Jan Svenungsson

Meschede, Friedrich, "Burning, Building and Beyond – Jan Svenungsson's ceramic smokestack sculptures", in: Schornstein - Katalog - 1992 - 2003, Nationalgalerie im Hamburger Bahnhof, Berlin 2004

Jan Svenungsson has chosen a very complex motif to express his ideas about sculpture: the smokestack. In 1992, Stockholm was the site of his first, ten-meter-high smokestack; to make clear it was art, he built it beside the Moderna Museet (the appropriate place for sculpture being next to a museum). In 1994, this first sculpture was demolished to make way for an extension of the Moderna Museet. By then, Svenungsson had formulated his concept: each new smokestack was to be one meter higher than the previous one. By now, five more works have appeared at various sites around the world, and the latest is fifteen meters high. In its location, each smokestack is distinct; at the same time, independent of its site, each asserts its own individuality through its unique proportions and height. A seventh version, sixteen meters high, is now under discussion for two possible locations: one beside the Hamburger Bahnhof museum in Berlin; the other at various possible sites in Ludwigshafen, an industrial city on the Rhine.

The smokestack motif is a clear representation of metaphorical contradictions in contemporary German: in order to say that work is being done again, that an economic upturn is coming, the German vernacular (not the voice of the people) says that "the smokestacks are smoking again." This is an expression of the historical faith in industrialization. Here, the smokestack is the vertical vent for the combustion processes that produce the energy for everything. At the same time, though, the voice of the people complains that "too much is forced through the smokestacks"; here, the general combustion process is a symbol of the wasteful destruction of capital. Whether positive or negative, a smokestack is always connected to the idea of a fireplace; whether physical or metaphorical, it is an abstract container of multiple interpretations and motley images.

If we now consider the smokestack exclusively as sculpture, Svenungsson has succeeded in finding a perfect form: stripped of its functions, this fragment allows him to transcend the human-figurative scale by adopting the proportions of architecture, while also presenting an ideal on the basis of geometrical order, both in the works' internal structures and as completed sculptures. The outline of each smokestack is a circle, so it has neither front nor back and looks the same from all sides. Each one is based on the geometric standard of the individual bricks, which in turn act as a module in so many ways that the vertical-tectonic form is harmoniously reborn. The process of putting brick on brick to create the form means each work looks complete and produces a graphic pattern through its alternation of joints and volumes.

Svenungsson's material is thus connected to its prior functionality: brick, which is Backstein ("baked-stone") in German, is burned in order to be used in construction. In turn, this ceramic transformation from earthy clay to burned earth symbolizes a process that became an industrial motif in the form of smokestacks. This makes Svenungsson's smokestack sculptures, which do not smoke, seem like relics of an epoch of ideals and social utopias. The fact that smokestacks no longer smoke has led to other, subsequent ideals, namely of a more developed industrialization capable of generating energy without smoke. The sky over industrial sites is blue today, soot-free, because pollution is now invisible. Combustion takes place elsewhere.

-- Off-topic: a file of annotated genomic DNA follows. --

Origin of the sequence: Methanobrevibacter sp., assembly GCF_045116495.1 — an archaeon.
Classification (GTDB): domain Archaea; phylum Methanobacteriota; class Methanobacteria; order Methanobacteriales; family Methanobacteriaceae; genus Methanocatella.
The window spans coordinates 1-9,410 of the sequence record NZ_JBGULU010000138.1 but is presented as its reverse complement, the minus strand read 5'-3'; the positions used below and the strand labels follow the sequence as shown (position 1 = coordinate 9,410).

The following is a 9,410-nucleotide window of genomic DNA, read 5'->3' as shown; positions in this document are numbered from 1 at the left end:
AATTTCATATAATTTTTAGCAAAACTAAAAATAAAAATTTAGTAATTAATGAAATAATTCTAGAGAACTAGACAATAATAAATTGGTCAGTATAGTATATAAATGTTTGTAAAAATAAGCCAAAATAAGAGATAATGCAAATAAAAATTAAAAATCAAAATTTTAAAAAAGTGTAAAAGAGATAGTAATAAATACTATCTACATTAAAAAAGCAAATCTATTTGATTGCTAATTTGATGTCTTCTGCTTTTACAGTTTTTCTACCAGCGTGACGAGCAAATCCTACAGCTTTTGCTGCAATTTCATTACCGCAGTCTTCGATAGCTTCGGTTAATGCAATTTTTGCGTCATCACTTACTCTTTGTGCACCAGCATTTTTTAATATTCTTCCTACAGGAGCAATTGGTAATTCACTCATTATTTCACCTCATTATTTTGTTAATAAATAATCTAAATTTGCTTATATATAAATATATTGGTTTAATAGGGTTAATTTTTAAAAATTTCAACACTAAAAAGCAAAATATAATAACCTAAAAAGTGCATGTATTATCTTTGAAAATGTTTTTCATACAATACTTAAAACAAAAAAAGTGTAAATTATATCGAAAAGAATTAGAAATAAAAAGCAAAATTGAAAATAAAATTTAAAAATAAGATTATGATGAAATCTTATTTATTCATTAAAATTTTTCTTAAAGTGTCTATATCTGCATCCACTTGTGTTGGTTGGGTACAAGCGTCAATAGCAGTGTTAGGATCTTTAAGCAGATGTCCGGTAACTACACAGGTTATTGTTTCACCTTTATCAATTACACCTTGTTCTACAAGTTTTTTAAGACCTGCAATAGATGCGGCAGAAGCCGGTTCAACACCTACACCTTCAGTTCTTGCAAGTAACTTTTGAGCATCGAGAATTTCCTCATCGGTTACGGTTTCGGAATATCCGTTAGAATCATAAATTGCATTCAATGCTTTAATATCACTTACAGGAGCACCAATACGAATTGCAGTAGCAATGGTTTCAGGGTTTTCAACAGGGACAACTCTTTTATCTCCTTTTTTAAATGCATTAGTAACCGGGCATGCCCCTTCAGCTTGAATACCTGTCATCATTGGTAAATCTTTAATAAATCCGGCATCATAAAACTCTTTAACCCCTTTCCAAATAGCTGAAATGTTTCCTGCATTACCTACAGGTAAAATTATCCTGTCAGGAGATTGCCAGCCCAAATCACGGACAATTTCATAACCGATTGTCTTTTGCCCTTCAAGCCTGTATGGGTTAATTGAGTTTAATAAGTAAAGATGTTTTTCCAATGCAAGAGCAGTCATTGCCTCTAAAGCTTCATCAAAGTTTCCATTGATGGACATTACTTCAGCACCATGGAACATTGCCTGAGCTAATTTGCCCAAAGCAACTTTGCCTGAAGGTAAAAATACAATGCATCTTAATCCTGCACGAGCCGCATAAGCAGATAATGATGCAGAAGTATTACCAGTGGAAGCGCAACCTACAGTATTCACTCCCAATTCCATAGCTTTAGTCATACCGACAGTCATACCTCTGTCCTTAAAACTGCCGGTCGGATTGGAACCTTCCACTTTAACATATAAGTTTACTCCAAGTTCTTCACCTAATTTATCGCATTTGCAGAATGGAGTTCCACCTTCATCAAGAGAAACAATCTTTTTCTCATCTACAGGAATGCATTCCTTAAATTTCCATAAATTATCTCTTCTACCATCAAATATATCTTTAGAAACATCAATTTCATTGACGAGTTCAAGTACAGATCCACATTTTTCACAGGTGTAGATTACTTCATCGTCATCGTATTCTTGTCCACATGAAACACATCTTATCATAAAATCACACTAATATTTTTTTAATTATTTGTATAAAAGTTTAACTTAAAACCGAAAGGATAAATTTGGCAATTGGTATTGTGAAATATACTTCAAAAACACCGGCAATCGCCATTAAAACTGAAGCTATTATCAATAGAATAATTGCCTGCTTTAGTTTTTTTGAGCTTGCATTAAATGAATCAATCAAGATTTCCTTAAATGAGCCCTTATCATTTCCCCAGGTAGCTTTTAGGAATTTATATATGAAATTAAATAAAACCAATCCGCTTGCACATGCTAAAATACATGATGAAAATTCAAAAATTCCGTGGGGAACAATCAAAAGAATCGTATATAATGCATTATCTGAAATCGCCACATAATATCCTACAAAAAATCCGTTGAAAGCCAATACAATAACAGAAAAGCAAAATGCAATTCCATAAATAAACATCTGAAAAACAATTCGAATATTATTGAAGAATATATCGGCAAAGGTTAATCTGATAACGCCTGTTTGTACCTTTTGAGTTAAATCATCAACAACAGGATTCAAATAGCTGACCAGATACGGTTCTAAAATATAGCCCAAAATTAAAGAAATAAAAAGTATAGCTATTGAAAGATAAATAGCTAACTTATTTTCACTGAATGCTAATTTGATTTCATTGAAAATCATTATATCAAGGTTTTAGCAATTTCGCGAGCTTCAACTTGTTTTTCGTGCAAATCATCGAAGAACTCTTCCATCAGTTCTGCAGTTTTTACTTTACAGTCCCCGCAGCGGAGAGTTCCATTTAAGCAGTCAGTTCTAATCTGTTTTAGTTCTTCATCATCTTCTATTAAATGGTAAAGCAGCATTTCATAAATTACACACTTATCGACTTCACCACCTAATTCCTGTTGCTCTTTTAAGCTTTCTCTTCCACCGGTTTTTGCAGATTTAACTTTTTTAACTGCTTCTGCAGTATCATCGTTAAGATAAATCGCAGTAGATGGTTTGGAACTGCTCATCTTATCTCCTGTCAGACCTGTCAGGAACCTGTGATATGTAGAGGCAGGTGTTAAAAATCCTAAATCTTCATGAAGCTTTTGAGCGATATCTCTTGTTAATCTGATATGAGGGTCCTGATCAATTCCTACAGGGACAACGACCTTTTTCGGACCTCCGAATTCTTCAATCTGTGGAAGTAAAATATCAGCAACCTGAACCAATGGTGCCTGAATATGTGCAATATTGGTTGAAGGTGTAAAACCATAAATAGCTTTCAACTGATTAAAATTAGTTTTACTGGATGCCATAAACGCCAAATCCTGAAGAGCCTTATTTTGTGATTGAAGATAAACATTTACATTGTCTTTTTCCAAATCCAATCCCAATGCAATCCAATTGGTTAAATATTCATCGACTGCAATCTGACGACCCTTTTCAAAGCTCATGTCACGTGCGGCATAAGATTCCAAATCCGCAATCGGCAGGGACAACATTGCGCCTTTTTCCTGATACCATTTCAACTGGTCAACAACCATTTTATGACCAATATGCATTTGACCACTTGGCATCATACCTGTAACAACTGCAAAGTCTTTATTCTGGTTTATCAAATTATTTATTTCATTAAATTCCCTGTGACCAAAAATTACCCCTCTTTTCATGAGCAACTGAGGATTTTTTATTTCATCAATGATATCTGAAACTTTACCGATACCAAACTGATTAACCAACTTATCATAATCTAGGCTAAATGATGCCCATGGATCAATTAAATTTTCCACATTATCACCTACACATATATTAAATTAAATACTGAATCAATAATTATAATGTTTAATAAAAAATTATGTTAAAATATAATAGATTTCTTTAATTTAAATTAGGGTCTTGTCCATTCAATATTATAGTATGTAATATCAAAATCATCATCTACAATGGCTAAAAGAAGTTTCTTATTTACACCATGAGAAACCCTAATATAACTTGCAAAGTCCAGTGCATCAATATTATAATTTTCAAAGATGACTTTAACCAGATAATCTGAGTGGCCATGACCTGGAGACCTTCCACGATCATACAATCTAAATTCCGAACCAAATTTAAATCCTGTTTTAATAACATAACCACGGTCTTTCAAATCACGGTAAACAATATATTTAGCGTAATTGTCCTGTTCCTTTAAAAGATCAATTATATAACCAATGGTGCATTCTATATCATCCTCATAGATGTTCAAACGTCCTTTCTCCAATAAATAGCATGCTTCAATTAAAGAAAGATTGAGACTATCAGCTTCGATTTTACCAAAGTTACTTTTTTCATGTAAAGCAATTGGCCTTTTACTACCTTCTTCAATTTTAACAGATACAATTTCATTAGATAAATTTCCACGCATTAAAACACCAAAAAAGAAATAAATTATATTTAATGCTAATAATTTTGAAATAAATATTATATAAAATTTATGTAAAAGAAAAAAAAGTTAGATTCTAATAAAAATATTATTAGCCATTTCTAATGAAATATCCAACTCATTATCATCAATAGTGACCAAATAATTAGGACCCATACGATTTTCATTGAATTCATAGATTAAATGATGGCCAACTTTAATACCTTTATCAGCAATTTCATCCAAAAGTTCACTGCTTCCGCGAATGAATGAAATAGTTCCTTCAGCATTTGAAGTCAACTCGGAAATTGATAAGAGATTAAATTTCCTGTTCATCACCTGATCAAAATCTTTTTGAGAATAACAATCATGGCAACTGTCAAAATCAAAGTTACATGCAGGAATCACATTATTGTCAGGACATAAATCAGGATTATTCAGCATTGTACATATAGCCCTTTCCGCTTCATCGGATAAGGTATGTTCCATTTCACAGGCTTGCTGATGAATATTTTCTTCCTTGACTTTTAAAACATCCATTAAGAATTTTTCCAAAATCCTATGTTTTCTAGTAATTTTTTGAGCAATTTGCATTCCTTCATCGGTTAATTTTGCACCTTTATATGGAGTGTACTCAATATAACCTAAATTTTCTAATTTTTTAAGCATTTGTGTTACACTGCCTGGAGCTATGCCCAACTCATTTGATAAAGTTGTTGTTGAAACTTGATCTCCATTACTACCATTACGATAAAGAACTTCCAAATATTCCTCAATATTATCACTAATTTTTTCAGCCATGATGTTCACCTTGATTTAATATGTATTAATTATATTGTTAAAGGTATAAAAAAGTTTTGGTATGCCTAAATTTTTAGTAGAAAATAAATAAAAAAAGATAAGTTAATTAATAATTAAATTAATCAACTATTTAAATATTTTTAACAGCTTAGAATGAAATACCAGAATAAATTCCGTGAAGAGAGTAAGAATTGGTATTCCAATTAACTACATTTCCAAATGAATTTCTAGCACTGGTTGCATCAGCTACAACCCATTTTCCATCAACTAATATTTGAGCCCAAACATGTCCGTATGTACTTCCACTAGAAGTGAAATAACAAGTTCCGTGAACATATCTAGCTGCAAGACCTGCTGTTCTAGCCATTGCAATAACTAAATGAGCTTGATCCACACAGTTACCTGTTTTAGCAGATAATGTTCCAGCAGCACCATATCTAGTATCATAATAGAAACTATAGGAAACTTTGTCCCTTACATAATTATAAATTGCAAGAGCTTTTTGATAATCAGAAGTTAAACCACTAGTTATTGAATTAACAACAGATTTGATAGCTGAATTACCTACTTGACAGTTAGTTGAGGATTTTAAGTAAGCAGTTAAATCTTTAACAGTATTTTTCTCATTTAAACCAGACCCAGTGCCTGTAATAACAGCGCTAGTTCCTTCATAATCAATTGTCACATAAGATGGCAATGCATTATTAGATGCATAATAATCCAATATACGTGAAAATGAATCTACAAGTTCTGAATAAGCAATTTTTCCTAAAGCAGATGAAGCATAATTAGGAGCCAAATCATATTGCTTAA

In this functionless and formal "purity," Svenungsson's smokestacks seem like contemplative mental constructions, dream structures whose smoke swirls in clouds of associations. Suddenly, the idea of "being forced through the smokestack" seems central. The smokestack becomes an image of luxury: something that cannot burn burns. We squander fantasies: something that makes energy for the imagination burns. The smokestack shelters ideas in its hollow shaft, in an invisible channel marking two directions: up and down. We imagine dark emptiness inside, which only exists because a strong shell contains it. As a motif, the smokestack is both an inside and an outside, and always presupposes them. In Svenungsson's drawings, smokestacks become abstract figures: they stand, lie, lean, breathe, disintegrate, fall, and attract other motifs, creating their own network of images, a world conscious of its own connection to surrealism. Svenungsson knows how smokestacks developed a world and are thus important in developing the contemporary world further, with ideas from the intellectual energy of art (another old utopia).

Svenungsson's first smokestack was destroyed to give way to a museum. The Hamburger Bahnhof in Berlin now contains an imaginary version of another, as well as an actually built structure. The history of all the smokestacks Svenungsson has built is hidden behind its rounded wall. They are landmarks; they are seen that way wherever they mark a new site. A constructed, imagined segment in the museum's exhibition space raises the issue of what was there first: the smokestack to be preserved (as an industrial monument) or the museum to preserve ideas expressed in unusual forms. What do we see Svenungsson's smokestacks as? The answer is in the eye of the beholder, as has always been true since the art of the twentieth century. The nineteenth century produced smokestacks; the twentieth century made them superfluous — from now on they can serve the twenty-first century by generating their own ideas – and beyond.

Friedrich Meschede
(translation by Andrew Shields)